Navy Green Completes First Phase of Development

Navy Green Completes First Phase of Development
Navy Greene has completed its first phase of development. (Photo by Mark Fahey)
Navy Greene has completed its first phase of development. (Photo by Mark Fahey)

By Mark Fahey

Developers, community leaders and residents met just south of the Brooklyn Navy Yard in Fort Greene this month to celebrate the completion of the first phase of a mixed-use housing block that supporters say will transform the neighborhood.

“This plot of land here is a remarkable one – it is immersed in the history of the city and of Brooklyn,” said Marc Jahr, president of the New York City Housing Development Corporation, at the ribbon-cutting ceremony on Thursday. “The ground we stand on is steeped in bad karma”

The mixed-income, mixed-use Navy Green development, a collaboration between Dunn Development Corp., L+M Development Partners and the Pratt Area Community Council (PACC), occupies the site that once held the Navy Brig, and later an IRS detention facility and a City of New York prison. The city demolished the building in 2006 before issuing a request for proposals.

The Navy Green development will bring 458 new units of housing to the area, with the majority of those units set aside for supportive housing or affordable rentals. Three buildings and more than 300 units were completed in the first phase and a fourth building and two rows of townhouses will be added during the next two years.

“It has basically transformed a whole block of Wallabout,” said PACC Executive Director Deb Howard. “It expresses the needs and the vision of the community because it is a mix of low income and moderate income, of homebuyers and tenants.”

The Navy Green proposal, born out of a three-day community workshop in 2003, was selected for the site in April 2007. The block was rezoned from the surrounding manufacturing zoning to residential with a commercial overlay in 2009, according to city council records. Residents moved into the first three buildings last year.

“This project was in the pipeline for many years,” said Michelle Etwaroo, events and communication manager at PACC. “To actually see it come to fruition, to see people move in and see people who were formerly homeless now living at 40 Vanderbilt, it’s something every organization dreams of achieving.”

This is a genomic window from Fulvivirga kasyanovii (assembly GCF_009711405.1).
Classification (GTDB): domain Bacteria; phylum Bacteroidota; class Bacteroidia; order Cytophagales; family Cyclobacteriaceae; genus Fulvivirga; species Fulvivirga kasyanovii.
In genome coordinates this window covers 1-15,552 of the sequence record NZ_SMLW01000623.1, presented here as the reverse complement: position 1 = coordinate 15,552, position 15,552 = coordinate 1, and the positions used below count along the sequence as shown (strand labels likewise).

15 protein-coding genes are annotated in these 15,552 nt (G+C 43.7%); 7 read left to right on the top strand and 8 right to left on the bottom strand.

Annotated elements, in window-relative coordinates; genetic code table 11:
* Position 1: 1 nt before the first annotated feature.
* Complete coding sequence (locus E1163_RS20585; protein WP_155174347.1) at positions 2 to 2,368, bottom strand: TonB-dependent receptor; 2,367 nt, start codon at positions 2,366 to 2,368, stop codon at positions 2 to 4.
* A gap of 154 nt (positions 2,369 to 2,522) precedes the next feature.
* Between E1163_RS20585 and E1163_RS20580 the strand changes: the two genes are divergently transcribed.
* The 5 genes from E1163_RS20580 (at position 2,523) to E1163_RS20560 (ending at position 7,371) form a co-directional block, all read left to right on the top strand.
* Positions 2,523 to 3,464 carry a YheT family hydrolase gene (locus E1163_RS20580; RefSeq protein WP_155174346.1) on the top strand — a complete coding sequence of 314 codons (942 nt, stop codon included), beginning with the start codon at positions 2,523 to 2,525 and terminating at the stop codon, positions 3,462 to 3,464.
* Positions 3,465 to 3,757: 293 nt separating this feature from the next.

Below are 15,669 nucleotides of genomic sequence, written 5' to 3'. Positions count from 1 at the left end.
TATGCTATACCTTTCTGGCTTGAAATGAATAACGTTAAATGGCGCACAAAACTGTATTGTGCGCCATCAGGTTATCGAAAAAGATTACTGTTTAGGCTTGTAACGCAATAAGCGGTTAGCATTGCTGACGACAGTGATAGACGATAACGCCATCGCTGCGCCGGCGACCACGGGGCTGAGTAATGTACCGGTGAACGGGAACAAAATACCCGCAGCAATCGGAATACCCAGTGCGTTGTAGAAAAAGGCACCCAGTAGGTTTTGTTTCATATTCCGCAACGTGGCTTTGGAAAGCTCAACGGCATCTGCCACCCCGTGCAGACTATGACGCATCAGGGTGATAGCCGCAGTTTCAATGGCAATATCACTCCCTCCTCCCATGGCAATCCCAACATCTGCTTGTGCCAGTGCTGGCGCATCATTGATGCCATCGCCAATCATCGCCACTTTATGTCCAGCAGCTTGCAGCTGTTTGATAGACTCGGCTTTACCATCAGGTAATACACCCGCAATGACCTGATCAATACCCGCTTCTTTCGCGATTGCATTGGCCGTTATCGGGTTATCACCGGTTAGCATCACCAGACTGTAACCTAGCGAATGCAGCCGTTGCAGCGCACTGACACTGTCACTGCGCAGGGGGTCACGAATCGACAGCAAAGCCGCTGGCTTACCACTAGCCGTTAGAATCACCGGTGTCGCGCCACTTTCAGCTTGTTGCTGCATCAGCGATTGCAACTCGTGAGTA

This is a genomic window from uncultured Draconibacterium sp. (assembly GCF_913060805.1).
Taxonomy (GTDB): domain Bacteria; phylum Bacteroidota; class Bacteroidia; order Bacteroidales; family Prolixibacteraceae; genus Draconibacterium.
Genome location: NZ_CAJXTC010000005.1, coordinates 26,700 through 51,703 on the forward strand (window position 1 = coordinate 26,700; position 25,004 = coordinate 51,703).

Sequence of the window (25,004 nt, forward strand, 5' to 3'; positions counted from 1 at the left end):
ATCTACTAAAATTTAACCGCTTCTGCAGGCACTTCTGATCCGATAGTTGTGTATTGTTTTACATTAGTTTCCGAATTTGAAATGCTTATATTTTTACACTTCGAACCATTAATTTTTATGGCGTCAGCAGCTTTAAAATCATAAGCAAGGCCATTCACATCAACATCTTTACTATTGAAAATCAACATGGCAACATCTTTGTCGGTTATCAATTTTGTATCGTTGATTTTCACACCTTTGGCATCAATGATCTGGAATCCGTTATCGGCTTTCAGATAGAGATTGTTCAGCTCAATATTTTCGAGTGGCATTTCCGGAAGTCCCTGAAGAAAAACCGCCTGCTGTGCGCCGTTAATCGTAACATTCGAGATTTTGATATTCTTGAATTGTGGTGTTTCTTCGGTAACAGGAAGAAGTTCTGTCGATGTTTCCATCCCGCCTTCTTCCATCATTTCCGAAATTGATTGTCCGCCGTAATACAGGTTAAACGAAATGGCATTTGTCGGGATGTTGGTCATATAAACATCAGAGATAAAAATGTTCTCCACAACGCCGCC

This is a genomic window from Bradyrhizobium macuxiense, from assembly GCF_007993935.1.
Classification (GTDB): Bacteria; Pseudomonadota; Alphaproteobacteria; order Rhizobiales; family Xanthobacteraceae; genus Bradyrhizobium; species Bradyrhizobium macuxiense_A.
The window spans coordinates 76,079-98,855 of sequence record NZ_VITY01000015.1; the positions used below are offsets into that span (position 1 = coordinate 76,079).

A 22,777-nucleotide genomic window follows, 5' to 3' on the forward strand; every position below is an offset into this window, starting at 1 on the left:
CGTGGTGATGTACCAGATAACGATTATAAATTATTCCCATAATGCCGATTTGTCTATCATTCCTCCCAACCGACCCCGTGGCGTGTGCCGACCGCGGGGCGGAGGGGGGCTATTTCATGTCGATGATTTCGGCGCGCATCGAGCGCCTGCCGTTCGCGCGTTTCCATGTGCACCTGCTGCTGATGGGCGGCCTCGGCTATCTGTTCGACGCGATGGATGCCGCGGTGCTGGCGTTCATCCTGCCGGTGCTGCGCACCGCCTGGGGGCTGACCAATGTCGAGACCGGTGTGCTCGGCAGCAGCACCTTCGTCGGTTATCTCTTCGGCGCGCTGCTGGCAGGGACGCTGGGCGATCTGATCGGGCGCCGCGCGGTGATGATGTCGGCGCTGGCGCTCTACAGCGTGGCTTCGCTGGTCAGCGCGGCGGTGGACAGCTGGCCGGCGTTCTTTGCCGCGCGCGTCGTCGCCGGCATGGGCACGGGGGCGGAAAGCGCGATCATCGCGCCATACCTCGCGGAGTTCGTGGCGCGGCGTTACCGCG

PACC’s 8-story supportive housing building at 40 Vanderbilt Avenue anchors the south-east corner of the development and includes 59 units reserved for people who have been chronically homeless and meet other criteria, which include mental illness and substance abuse.

Single adults with maximum incomes ranging from $23,000 to $36,120 are eligible for 38 fully-furnished apartments with monthly rents between $492 to $664, which are still being marketed.

The development also includes two multi-family buildings, a 12-story building at 7 Clermont Avenue with 112 units and an 8-story building at 45 Clermont Avenue with 101 units. Both buildings have affordable housing requirements, with maximum income ranges from $33,200 for a family of four in both buildings to $83,000 for a family of four at 7 Clermont and to $49,800 for a family of four at 45 Clermont, according to the New York Department of Housing Preservation and Development (HPD). All of the buildings open onto a 32,000-square-foot landscaped common green.

“It’s just like a park right behind my house,” said Betty Frenelon, 78, who moved from Park Slope into 45 Clermont after construction was completed in December 2011. “When my son was growing up, I would have loved something like that – it’s my own little world.”

Another Navy Green resident, Betzaida Lopez, said she was lucky to get an apartment in the new 7 Clermont building in December 2012 for her and her disabled adult son.

“There are so many things that we have access to here that we usually take for granted,” Lopez said to the developers and other present at the ribbon-cutting. “You guys have really made a big difference and have been a big part of the changes in my life.”

The total cost of the completed Navy Green buildings was almost $85 million, secured through private and public sources, including financing through the New York City Housing Development Corporation and the New Housing Marketplace Plan, which has created or preserved more than 3,285 new affordable housing units in Community Board 2, according to a statement from HPD spokesperson Juliet Morris.

Council Member Letitia James helped celebrate the completion of Navy Green's first phase. (Photo by Mark Fahey)
Council Member Letitia James helped celebrate the completion of Navy Green’s first phase at a ribbon-cutting. (Photo by Mark Fahey)

The second phase of development will included a 12-story building at 8 Vanderbilt Avenue with 74 affordable and 24 market-rate condominiums and 23 market-rate townhouses along Vanderbilt and Clermont avenues. The fourth building will add about 1,600 square feet of commercial space to the 5,500 square feet of commercial space already included in the base of 7 Clermont. Construction is scheduled to begin in December.

Council Member and Public Advocate-elect Letitia James, State Senator Velmanette Montgomery and State Assemblyman Joseph Lentol spoke at Thursday’s event, praising the new development and the impact it would have on the local community.

James, who championed the development in City Council, said that the early planning process that led to the Navy Green plan relied heavily on input from local residents – a strategy she would push for wider use as Public Advocate.

“That’s really the model that should be for the entire city going forward,” said James before cutting the ribbon on the common green on Thursday. “It avoided conflicts, it avoided litigation, it avoided me at a rally … It brought us all together recognizing the needs of the community.”

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